Liver biopsy has been the gold standard for the diagnosis of hepatic fibrosis and cirrhosis, as well as quantitation of hepatic iron concentration. R2 MRI has emerged as an accurate, noninvasive, and rapid method for the measurement of hepatic iron content and the possible detection of fibrosis. MRI provides a high degree of sensitivity and specificity for measurement of liver iron concentration with an area under the receiver operating characteristic curve greater than 0.98. The product of hepatic iron concentration and age is a sensitive and specific measure for the identification of subjects at risk for high-grade fibrosis. In the future, it is hoped that other noninvasive fibrosis assessment methods (e.g., FibroScan) will prove useful in the assessment and management of hepatic iron overload disease complicating HH.
For a diagnostic algorithm, see Figure 3.
What other diseases, conditions, or complications should I look for in patients with hereditary hemochromatosis?
What are the major risk factors for patients with this disease?
Thirty percent of male and 1% of female C282Y homozygous subjects develop iron overload disease by the age of 65 years, in the absence of other risk factors for liver disease. Development of liver disease can be accelerated by risk factors such as excessive alcohol consumption, chronic viral hepatitis, and, possibly, nonalcoholic steatohepatitis.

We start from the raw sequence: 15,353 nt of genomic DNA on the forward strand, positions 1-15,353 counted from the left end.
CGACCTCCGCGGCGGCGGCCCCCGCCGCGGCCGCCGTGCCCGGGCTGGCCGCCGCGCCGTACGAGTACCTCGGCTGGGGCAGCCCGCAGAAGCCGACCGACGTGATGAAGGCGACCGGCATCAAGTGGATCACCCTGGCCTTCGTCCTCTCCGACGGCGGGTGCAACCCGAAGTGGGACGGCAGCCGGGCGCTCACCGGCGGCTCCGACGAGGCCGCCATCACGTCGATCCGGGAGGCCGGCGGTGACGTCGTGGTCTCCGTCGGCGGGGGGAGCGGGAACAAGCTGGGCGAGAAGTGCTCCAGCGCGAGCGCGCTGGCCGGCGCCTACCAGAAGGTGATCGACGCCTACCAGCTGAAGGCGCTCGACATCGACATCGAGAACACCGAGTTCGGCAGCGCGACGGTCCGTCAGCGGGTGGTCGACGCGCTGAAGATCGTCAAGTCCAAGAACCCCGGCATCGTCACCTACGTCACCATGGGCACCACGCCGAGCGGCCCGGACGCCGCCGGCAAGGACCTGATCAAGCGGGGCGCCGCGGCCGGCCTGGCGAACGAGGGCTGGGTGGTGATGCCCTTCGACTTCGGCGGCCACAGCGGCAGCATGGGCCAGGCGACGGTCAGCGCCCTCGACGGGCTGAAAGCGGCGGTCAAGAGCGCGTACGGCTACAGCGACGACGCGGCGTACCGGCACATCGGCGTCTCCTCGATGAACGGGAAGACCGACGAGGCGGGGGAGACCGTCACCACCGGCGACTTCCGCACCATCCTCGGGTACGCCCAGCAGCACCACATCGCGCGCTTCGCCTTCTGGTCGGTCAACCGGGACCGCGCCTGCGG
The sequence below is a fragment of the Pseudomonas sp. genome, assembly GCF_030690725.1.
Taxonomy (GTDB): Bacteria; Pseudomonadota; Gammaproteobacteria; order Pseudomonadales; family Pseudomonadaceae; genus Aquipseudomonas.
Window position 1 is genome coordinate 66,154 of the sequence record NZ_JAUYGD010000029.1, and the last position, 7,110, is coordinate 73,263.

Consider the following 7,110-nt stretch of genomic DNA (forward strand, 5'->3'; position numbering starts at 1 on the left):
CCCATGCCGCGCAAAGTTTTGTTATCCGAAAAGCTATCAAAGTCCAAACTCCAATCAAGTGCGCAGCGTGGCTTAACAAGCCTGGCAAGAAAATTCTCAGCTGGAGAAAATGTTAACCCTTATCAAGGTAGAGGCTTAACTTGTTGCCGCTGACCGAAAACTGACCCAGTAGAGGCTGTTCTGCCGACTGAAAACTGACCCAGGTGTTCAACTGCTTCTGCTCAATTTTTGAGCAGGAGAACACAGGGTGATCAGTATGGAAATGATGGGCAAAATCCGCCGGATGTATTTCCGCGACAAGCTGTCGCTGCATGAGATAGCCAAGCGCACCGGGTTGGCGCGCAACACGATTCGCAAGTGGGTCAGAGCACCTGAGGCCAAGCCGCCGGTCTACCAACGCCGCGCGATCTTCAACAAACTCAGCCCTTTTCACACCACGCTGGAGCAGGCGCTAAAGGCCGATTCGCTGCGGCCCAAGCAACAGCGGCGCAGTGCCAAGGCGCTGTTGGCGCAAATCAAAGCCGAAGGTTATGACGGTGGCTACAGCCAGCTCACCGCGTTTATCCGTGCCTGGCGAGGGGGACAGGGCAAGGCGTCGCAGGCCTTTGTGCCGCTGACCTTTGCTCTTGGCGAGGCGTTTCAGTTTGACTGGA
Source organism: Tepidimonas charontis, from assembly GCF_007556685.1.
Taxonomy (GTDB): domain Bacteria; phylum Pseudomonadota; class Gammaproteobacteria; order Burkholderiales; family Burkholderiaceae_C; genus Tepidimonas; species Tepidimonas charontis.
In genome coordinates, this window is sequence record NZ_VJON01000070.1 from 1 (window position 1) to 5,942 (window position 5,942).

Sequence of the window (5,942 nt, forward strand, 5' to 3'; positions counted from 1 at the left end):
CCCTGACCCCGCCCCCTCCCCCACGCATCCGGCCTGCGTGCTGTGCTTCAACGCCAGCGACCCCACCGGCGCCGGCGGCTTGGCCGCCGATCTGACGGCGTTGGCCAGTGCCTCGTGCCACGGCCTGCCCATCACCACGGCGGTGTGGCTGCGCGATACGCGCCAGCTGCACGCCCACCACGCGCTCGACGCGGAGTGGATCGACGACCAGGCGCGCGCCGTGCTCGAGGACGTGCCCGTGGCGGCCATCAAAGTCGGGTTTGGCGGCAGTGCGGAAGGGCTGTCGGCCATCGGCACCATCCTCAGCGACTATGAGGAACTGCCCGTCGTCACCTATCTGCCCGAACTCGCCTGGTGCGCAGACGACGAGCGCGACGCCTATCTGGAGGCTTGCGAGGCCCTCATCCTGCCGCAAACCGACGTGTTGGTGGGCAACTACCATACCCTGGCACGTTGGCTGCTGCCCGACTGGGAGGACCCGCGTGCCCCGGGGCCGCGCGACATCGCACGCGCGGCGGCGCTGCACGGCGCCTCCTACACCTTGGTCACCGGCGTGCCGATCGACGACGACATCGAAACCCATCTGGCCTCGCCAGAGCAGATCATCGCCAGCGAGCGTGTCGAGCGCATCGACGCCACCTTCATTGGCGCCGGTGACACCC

Iron stores can vary as much as tenfold among patients, and this variability is likely governed by genetic as well as environmental factors such as dietary intake of iron and fruit, alcohol consumption, blood loss, and blood donation. Genetic factors are emerging as important determinants of iron status in HH. A recent study of duodenal cytochrome B reductase activity in HH patients reported that common polymorphisms, which influence the activity of the enzyme, account for up to 11% of the variability of expression of iron overload in C282Y homozygous individuals.
Patients who exceed a hepatic iron concentration of 90 μmol/g and ferritin of 1000 μg/L are most likely to develop iron overload disease. Approximately 5% of C282Y homozygous subjects are at risk of cirrhosis. Once cirrhosis develops, and irrespective of phlebotomy treatment, C282Y homozygous subjects retain approximately a 100-fold increased risk of hepatocellular carcinoma compared with the matching age and gender population.
What diseases may occur with hereditary hemochromatosis?
Overall survival of C282Y homozygosity is similar to that of the general population, in the absence of iron overload disease.
Iron overload disease is the principal clinical manifestation of iron overload in HH. It comprises arthritis, liver disease (including cirrhosis and hepatocellular carcinoma), or any other clinical condition that cannot be ascribed to another causation in the setting of iron overload and C282Y homozygosity. Other well-documented complications of HH include increased susceptibility to infectious diseases such as salmonella, listeria, and yersina infection. C282Y homozygous individuals have a two- to threefold increased risk of bowel cancer and breast cancer compared with the general population.
What complications of hereditary hemochromatosis are commonly encountered?